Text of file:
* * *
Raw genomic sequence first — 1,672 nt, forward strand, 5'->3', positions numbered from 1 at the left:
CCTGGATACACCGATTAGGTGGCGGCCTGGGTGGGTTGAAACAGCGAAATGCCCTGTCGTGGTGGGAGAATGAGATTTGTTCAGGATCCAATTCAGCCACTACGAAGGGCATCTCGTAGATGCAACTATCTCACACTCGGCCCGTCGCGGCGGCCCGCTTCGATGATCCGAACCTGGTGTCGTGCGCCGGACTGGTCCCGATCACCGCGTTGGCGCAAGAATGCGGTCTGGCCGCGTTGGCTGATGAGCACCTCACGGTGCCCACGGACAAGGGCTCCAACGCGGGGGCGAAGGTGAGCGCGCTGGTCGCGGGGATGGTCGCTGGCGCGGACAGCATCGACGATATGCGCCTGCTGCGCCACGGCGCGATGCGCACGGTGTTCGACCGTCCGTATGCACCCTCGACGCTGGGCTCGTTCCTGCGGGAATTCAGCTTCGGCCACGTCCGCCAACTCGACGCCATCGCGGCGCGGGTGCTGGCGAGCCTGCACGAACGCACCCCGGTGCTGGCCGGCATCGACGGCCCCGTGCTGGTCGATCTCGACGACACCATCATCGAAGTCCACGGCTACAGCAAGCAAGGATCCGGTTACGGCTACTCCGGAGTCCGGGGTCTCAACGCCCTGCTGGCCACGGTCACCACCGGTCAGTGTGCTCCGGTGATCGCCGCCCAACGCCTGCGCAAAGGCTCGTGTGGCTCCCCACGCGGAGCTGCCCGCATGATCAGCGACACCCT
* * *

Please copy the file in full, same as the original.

Raw genomic sequence first — 1,672 nt, forward strand, 5'->3', positions numbered from 1 at the left:
CCTGGATACACCGATTAGGTGGCGGCCTGGGTGGGTTGAAACAGCGAAATGCCCTGTCGTGGTGGGAGAATGAGATTTGTTCAGGATCCAATTCAGCCACTACGAAGGGCATCTCGTAGATGCAACTATCTCACACTCGGCCCGTCGCGGCGGCCCGCTTCGATGATCCGAACCTGGTGTCGTGCGCCGGACTGGTCCCGATCACCGCGTTGGCGCAAGAATGCGGTCTGGCCGCGTTGGCTGATGAGCACCTCACGGTGCCCACGGACAAGGGCTCCAACGCGGGGGCGAAGGTGAGCGCGCTGGTCGCGGGGATGGTCGCTGGCGCGGACAGCATCGACGATATGCGCCTGCTGCGCCACGGCGCGATGCGCACGGTGTTCGACCGTCCGTATGCACCCTCGACGCTGGGCTCGTTCCTGCGGGAATTCAGCTTCGGCCACGTCCGCCAACTCGACGCCATCGCGGCGCGGGTGCTGGCGAGCCTGCACGAACGCACCCCGGTGCTGGCCGGCATCGACGGCCCCGTGCTGGTCGATCTCGACGACACCATCATCGAAGTCCACGGCTACAGCAAGCAAGGATCCGGTTACGGCTACTCCGGAGTCCGGGGTCTCAACGCCCTGCTGGCCACGGTCACCACCGGTCAGTGTGCTCCGGTGATCGCCGCCCAACGCCTGCGCAAAGGCTCGTGTGGCTCCCCACGCGGAGCTGCCCGCATGATCAGCGACACCCT